Archive for January, 2010

‘Bog blog’ – one hundred year old toilet….

Wednesday, January 27th, 2010 by

Today we at Practical Action are talking about quite an unusual anniversary, as today marks the 100th anniversary of the death of Thomas Crapper – the man who revolutionised the flushing lavatory.

Yes, we at Practical Action enjoy talking toilets. So the man who invented the ballcock and promoted sanitary plumbing is very exciting to us… and while we all take ‘the toilet’ for granted not everyone around the world is quite so fortunate.

A few years ago I was in Kenya and visited Kibera, Africa’s largest slum. With more than a quarter of a million people living there, it was not unusual to find more than 200 people sharing a pit latrine, which was then often emptied into a river where children played.

The only other alterntive was the beautifully named ‘flying toilet’. Basically this is where people ‘go’ in a bag or on a piece of paper and then throw it out of the home.

When I visted Kibera I was offered their ‘best toilet’ by community leaders, honestly, it made festival toilets seem – and smell – very sophisticated.

The reality though is diseases such as typhoid and cholera thrive in these conditions – children are especially vulnerable with a child dying every 15 seconds from such diseases.

Practical Action has however been working on sanitation for a number of years, and one project which has proved really successful is our shower and toilet block. Basically the waste goes into a thick, concrete chamber, producing methane, which is connected to a water heating system for the showers.

After seeing the ‘toilets’ people were previously using, this was just amazing to see. And one fantastic side effect is because the area is surrounded by a concrete path, the area has become a hive of social activity as women and mothers meet, while giving children somewhere to play.

Ant and Dec visited these toilets when they were in Kenya, you can really see the difference projects such as this make.

Slumdog Secret Millionaire – raising awareness or missing the point?

Friday, January 22nd, 2010 by

Last night I saw on Channel 4, Slumdog Secret Millionaire with my 11-year-old son. Earlier, Channel 4 also showed similar programmes, such as slumming and there was also one on the waste work in slum areas.

While the programme is very well made and brings out some good details, I am not very convinced that it highlights the main causes of such situation in slum areas.

The fact, that millions of people are living in slums in Asia and their number is increasing, is to do mainly with the failure of national and international policies concerned with urban poverty. The main causes may also be to do with the corruption in some countries, poor representation, lack of welfare systems and unequal distribution of powers.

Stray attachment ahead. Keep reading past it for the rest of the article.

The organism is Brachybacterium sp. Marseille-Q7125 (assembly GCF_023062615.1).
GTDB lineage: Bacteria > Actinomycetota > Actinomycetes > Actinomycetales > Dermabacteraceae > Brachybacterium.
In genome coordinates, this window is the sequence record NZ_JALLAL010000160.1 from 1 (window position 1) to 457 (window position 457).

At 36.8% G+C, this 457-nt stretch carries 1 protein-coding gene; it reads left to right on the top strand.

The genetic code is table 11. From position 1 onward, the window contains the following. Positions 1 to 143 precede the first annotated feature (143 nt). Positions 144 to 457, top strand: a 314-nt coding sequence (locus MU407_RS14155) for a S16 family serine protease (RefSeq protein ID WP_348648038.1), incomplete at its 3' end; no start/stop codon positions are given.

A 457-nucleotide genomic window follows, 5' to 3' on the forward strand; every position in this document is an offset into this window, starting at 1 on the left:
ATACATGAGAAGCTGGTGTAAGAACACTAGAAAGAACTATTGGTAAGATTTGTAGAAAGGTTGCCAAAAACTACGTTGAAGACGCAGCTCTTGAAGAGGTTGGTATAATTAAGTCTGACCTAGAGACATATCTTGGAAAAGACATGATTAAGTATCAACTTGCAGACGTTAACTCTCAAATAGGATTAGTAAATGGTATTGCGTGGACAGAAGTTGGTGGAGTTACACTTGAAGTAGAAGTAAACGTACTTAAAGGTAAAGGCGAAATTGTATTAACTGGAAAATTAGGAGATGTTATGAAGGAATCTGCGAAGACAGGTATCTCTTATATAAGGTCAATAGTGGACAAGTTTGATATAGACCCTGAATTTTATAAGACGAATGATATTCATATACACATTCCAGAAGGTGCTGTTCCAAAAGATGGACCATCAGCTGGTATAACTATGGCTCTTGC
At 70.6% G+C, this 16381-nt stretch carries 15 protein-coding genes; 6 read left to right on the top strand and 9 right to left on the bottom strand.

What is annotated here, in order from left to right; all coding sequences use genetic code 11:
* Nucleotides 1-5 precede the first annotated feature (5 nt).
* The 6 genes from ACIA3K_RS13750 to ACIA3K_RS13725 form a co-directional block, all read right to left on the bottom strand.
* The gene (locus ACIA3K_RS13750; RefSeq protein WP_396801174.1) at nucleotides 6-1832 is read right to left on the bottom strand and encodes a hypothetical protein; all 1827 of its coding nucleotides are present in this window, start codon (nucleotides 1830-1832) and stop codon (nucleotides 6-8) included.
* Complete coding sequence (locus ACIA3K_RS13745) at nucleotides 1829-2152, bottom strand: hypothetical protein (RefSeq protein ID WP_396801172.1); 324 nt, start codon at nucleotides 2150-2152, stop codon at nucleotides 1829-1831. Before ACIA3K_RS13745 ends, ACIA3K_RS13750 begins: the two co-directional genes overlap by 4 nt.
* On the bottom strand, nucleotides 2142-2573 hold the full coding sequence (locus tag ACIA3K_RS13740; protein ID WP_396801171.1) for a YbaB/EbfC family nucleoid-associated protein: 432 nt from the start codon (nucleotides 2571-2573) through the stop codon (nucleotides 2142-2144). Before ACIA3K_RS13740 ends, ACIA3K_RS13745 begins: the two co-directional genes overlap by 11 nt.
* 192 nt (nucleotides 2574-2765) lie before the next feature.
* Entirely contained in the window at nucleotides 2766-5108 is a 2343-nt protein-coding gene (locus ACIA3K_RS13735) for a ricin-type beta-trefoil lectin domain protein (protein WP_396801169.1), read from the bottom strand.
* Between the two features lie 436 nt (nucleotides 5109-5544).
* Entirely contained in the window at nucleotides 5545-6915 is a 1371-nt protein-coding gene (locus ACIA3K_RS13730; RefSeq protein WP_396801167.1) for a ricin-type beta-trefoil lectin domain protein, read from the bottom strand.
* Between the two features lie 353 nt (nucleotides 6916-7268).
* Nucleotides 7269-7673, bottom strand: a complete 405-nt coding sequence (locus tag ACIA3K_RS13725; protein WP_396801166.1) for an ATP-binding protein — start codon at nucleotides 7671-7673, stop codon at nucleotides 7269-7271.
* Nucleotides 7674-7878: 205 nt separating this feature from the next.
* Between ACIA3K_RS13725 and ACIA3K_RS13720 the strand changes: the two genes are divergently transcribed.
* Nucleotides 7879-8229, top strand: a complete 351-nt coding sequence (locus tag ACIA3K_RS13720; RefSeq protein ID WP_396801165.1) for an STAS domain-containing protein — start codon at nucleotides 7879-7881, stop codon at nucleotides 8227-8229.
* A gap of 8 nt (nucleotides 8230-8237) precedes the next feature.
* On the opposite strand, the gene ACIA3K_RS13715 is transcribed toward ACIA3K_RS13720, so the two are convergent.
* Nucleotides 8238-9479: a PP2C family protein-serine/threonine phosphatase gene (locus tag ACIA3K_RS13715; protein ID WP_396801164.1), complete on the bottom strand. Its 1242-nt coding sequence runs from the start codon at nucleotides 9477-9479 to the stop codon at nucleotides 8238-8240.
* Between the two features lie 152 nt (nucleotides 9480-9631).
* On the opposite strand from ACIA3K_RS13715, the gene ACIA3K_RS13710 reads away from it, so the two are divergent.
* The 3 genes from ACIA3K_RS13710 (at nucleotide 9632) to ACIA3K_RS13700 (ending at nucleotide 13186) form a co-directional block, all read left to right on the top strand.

While it is important that Channel 4 viewers are aware of the situation on the ground and motivated to do something directly – such as donate to charity or work for them – it is also important that they understand the links between international development policies, trade policies and the delivery of development programmes. I was expecting that the programme would keep at least five minutes to touch on the larger issues, which may be the causes we need to address in the longer term.

Mansoor Ali
Urban Projects Manager, Practical Action

Emergency Market Mapping and Analysis in Haiti

Wednesday, January 20th, 2010 by

Emergency Market Mapping and Analysis toolkit (EMMA)Further to our earlier reports on the need to rebuild after the earthquake, you might like to know about some direct influence that Practical Action is having in Haiti.

Practical Action Publishing is just about to publish our Emergency Market Mapping and Analysis toolkit (EMMA) – which was commissioned by Oxfam, IRC and InterAction – and is a process adapted from Practical Action’s approach to markets and livelihoods. EMMA was piloted in Haiti in summer of 2008, so is familiar to several agencies there including Red Cross, Oxfam and ACDI/VOCA. One of our early collaborators, Emmet Murphy, is in Haiti (for ACDI/VOCA) and had a narrow escape himself on the road from Port au Prince to Jacmel.

Despite the urgency and desperation around meeting basic survival needs, some agencies are already thinking forward. IRC will be using EMMA to conduct a study around staple food markets and construction materials as soon as is practicable, possibly in collaboration with ACDI/VOCA. Both organisations see a lot of value in the toolkit, and will be putting resources into using it. Mike Albu from our Markets & Livelihoods programme will provide distance-support.